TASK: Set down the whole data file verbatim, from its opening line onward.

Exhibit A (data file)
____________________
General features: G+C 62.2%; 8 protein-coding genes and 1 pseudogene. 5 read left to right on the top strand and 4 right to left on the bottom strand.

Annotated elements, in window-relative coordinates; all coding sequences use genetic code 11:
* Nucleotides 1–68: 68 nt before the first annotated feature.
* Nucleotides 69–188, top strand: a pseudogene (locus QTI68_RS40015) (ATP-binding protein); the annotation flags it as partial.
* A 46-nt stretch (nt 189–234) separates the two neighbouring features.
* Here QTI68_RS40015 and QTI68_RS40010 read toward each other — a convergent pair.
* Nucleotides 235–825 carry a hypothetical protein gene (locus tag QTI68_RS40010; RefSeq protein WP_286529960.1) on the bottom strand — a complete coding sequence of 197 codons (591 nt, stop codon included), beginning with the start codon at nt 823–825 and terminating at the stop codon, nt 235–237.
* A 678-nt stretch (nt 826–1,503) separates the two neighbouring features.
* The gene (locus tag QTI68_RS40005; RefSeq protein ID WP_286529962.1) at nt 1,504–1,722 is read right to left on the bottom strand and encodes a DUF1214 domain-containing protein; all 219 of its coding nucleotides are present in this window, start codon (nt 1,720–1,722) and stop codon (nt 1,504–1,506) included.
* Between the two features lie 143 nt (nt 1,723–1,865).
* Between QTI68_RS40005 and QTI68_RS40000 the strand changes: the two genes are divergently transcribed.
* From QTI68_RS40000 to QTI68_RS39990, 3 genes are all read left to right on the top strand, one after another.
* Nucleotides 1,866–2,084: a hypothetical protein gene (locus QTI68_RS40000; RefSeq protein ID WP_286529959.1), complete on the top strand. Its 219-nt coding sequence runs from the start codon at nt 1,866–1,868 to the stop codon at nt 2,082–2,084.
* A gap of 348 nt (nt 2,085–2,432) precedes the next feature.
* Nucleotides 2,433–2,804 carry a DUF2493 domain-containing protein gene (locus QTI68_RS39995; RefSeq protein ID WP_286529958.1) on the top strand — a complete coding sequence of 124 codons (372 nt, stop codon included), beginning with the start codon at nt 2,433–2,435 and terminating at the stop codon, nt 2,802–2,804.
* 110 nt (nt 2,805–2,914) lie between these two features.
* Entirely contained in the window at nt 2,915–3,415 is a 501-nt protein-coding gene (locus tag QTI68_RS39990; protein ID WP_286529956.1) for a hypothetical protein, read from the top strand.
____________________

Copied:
General features: G+C 62.2%; 8 protein-coding genes and 1 pseudogene. 5 read left to right on the top strand and 4 right to left on the bottom strand.

Annotated elements, in window-relative coordinates; all coding sequences use genetic code 11:
* Nucleotides 1–68: 68 nt before the first annotated feature.
* Nucleotides 69–188, top strand: a pseudogene (locus QTI68_RS40015) (ATP-binding protein); the annotation flags it as partial.
* A 46-nt stretch (nt 189–234) separates the two neighbouring features.
* Here QTI68_RS40015 and QTI68_RS40010 read toward each other — a convergent pair.
* Nucleotides 235–825 carry a hypothetical protein gene (locus tag QTI68_RS40010; RefSeq protein WP_286529960.1) on the bottom strand — a complete coding sequence of 197 codons (591 nt, stop codon included), beginning with the start codon at nt 823–825 and terminating at the stop codon, nt 235–237.
* A 678-nt stretch (nt 826–1,503) separates the two neighbouring features.
* The gene (locus tag QTI68_RS40005; RefSeq protein ID WP_286529962.1) at nt 1,504–1,722 is read right to left on the bottom strand and encodes a DUF1214 domain-containing protein; all 219 of its coding nucleotides are present in this window, start codon (nt 1,720–1,722) and stop codon (nt 1,504–1,506) included.
* Between the two features lie 143 nt (nt 1,723–1,865).
* Between QTI68_RS40005 and QTI68_RS40000 the strand changes: the two genes are divergently transcribed.
* From QTI68_RS40000 to QTI68_RS39990, 3 genes are all read left to right on the top strand, one after another.
* Nucleotides 1,866–2,084: a hypothetical protein gene (locus QTI68_RS40000; RefSeq protein ID WP_286529959.1), complete on the top strand. Its 219-nt coding sequence runs from the start codon at nt 1,866–1,868 to the stop codon at nt 2,082–2,084.
* A gap of 348 nt (nt 2,085–2,432) precedes the next feature.
* Nucleotides 2,433–2,804 carry a DUF2493 domain-containing protein gene (locus QTI68_RS39995; RefSeq protein ID WP_286529958.1) on the top strand — a complete coding sequence of 124 codons (372 nt, stop codon included), beginning with the start codon at nt 2,433–2,435 and terminating at the stop codon, nt 2,802–2,804.
* 110 nt (nt 2,805–2,914) lie between these two features.
* Entirely contained in the window at nt 2,915–3,415 is a 501-nt protein-coding gene (locus tag QTI68_RS39990; protein ID WP_286529956.1) for a hypothetical protein, read from the top strand.